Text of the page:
I owe that felicitous term to the ever-clever Ronan in a recent post at BCC (although he probably filched it from some other post). Brother Tomatoes then threw some gasoline on the fire with a typically erudite post at the no-longer-Typepad LDSLF. My take: I think it's great. It is the 200th anniversary of Joseph's birthday, so of course he is getting more attention than usual, but maybe he deserves it. I'll make a few quick points, then let you weigh in with a little Smithmas cheer of your own in the comments.
1. To celebrate historical figures, you can either choose their birthday or the day of their death (with Jesus getting celebrated on both dates). I'd rather focus on Joseph's birthday, despite the conflict with Christmas, than celebrate June 27, which would only put more emphasis on the already overplayed martyr theme.
2. Celebrating Joseph's birth and religious contributions is at least a religious theme. You might not have noticed, but Christmas has become a secular holiday for many people.
3. What is the ideal Christian alternative? Criticism of LDS Smithmas simpy assumes any Christian service is an improvement. Maybe, maybe not. I don't like Protestant Christmas celebrations that make it into a Jesus spectacle anymore than I like Easter celebrations that do graphic depictions of pain and suffering. I'm not sure how Smithmas-haters respond to a Catholic service ("here it's Christmas, and they still do the same 'ole mass; you'd think they'd do something special for Christmas!"). I don't think there is agreement over what a perfect or proper approach to Christmas celebration or worship is, so I'm not sure on what basis so many confidently proceed to critique the LDS approach.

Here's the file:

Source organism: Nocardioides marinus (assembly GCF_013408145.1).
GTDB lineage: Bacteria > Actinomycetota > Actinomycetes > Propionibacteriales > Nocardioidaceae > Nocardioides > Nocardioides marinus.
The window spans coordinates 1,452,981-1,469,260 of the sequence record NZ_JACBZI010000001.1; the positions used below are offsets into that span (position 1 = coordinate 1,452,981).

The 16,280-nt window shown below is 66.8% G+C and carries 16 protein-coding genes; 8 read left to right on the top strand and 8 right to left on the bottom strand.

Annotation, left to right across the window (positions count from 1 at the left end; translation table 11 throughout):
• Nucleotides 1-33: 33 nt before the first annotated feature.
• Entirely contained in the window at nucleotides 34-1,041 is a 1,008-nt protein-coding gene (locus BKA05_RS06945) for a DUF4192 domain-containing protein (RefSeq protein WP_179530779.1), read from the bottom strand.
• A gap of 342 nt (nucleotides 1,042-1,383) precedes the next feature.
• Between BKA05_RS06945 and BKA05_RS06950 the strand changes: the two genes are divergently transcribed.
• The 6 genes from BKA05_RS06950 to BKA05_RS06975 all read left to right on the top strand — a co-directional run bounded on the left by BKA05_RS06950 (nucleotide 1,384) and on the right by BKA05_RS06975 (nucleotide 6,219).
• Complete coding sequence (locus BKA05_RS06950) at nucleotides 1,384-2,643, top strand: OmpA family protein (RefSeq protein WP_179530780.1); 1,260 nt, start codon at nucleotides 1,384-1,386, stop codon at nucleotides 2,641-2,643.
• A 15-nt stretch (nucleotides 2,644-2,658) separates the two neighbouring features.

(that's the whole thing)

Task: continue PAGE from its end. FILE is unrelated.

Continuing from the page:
4. The whole Smithmas complaint is overdone anyway (and boards predictably log the same set of complaints on it every year). The LDS ward that I'll be trudging off to on Christmas morning is holding a single one-hour meeting for all wards in the building that will be mostly music (and I doubt they'll be singing Praise to the Man). So what exactly is the problem?
5. The Church has spent all year commemorating Joseph Smith, so it can hardly ignore December 23. Let's give credit where credit is due: the Church hasn't run a lineup of faith-promoting pageants and firesides, they actually sponsored a variety of authentically substantive conferences and events discussing Joseph's life and accomplishments (which means his problems and failures have been discussed as well). Has anyone reflected on the fact that this seems to be a step forward? Quite a contrast to the approach LDS leaders were taking towards LDS scholarship as recently as twelve years ago.
If you like LDS Smithmas, tell us why. If you don't, how about sharing your own family, LDS, or non-LDS Christmas commemoration that strikes you as the right thing to do at Yuletide? It is the holiday season, after all. Merry Christmas to all.
[Note: the comment queue is on for the holidays, just in case the Grinch tries to comment while I'm off doing my Christmas shopping.]